Why Architects need to make better use of agile Maintenance Consultants

Modern buildings have a lot to live up to, every part of their design must be carefully thought out and an architects role is to create the vision and ensure that aesthetics are memorable while also being fit for purpose. The design or development process of any building is more than just the architect’s plans. Working alongside professional maintenance consultants will help ensure the quality of the building’s design and its lifespan. In this article, we will look at the importance of maintenance consultants in helping architects avoid common issues which can result in buildings failing.

Why do Buildings Fail?

Building failure is a concern for architects and building maintenance consultants. When a build starts before maintenance is taken into consideration a building can very quickly become difficult to maintain and a huge expense. This can be a particular problem if you have budget restraints, as is often the case in the construction of many modern buildings.

Reasons why you should include a maintenance consultant during the design stage of a building:

  • Material selection – While a façade may look good, it is important to remember simple things such as its location when it comes to selecting the best materials. Weathering cycles can have an effect too, e.g. it’s not wise to build out of limestone in an area with frequent acid rain. Famously, people remember when 20 Fenchurch Street caused parts of a car to melt during construction due to its curved façade, and it had to be fitted with ‘brise soleil’ sunshades to deflect sunshine.
  • Difficult to access designs or features – some designs may suggest that external features can only be accessed via specific access which may mean the building has to be fully closed when it needs changing, updating, or there is a fault.
  • Long term performance– it’s important to remember that buildings should always be designed with longevity in mind, with many buildings going through 10+ year lifecycles. A maintenance consultant will be able to create plans according to certain designs and building materials to ensure that the final design is the same one that people get to enjoy 50 years in the future.

The time and energy that goes into architectural plans are important but shouldn’t be beyond the realms of practicality and day-to-day property management and maintenance. This further shows the value of working with maintenance consultancy professionals from the beginning and allowing them to take part in the design phase, ensuring visions can be realised practically and effectively.

Why Maintenance Consultants are Vital for Architects and Building Design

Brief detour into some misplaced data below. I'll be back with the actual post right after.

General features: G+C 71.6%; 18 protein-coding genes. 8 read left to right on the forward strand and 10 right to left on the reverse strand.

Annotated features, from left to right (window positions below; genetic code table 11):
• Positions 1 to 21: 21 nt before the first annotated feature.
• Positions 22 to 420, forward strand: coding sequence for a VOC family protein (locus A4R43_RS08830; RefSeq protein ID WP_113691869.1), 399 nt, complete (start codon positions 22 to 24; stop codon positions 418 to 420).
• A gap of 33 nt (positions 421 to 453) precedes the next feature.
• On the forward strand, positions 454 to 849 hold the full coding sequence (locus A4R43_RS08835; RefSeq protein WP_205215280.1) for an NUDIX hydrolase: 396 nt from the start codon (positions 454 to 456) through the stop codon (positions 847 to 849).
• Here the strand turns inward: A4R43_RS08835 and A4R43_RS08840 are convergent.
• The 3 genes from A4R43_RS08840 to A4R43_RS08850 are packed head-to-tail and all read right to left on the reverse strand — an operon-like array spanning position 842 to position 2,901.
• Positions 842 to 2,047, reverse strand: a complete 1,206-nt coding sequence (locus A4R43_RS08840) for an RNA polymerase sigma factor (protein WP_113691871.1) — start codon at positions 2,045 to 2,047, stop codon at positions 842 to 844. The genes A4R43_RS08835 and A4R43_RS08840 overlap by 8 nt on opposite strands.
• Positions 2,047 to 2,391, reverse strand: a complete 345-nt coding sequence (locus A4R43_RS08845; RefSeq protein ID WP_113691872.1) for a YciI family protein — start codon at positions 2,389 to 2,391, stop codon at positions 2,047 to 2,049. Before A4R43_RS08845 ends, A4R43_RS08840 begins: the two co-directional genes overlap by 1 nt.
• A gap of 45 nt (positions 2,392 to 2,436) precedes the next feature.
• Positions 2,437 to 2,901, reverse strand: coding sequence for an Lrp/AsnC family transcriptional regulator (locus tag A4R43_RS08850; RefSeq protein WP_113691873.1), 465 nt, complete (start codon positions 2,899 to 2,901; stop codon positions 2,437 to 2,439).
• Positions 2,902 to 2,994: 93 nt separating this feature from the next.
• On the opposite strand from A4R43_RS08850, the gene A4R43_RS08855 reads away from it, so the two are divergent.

Architects may have aesthetic ideals and visions they want to create, as well as a commitment to deliver plans which are suitable and work for the building. It is more than possible to combine an architect’s ideas and vision with a functional and practical result. Involving building maintenance consultants is key to this. Let’s look more closely at the key reasons why architects need the input of a building and maintenance consultant throughout the building design process.

1. Future Planning and Insight

An architect’s plan will incorporate a range of different material choices but most of these choices will not consider their long-term impact. The condition and quality of all building materials will change based on the building’s orientation, pollution levels, and even the sun’s path. Maintenance consultants can offer this insight during the early stages of planning, helping to mitigate any long-term risks to the building’s viability due to material choice.

Considering long-term maintenance at the design stage allows architects to adapt their plans to ensure the legacy of their design. Understanding the most flexible maintenance technologies and taking on board the experience and knowledge of specialist building maintenance professionals can help increase the design freedom for architects and result in more sustainable buildings with a lower chance of failure and increased future costs.

2. Building Lifecycle

Building Transformation Gerkin Model

Designing a building should not be the end of the process for anyone involved. A building envelope that fails is not something any architect wants in their portfolio. Designing with a long-term maintenance plan in mind will help improve a building’s longevity. Lifecycle costing is something all building plans should incorporate. Design decisions should be weighed up against their total expense over the lifetime of a building and keep it to an acceptable level within the set budget. The annual cost of a building will include capital, installation, and maintenance costs. These figures should be estimated based on the build and design. Planning and designing with all of this in mind helps to ensure the decisions made are viable for the future.

3. An Easier Future

Taking time to integrate future maintenance requirements into your planning will earn plenty of brownie points with the client and building management team. Planning for the future of a building with efficient maintenance in mind helps to ensure costs don’t become unmanageable at a later date.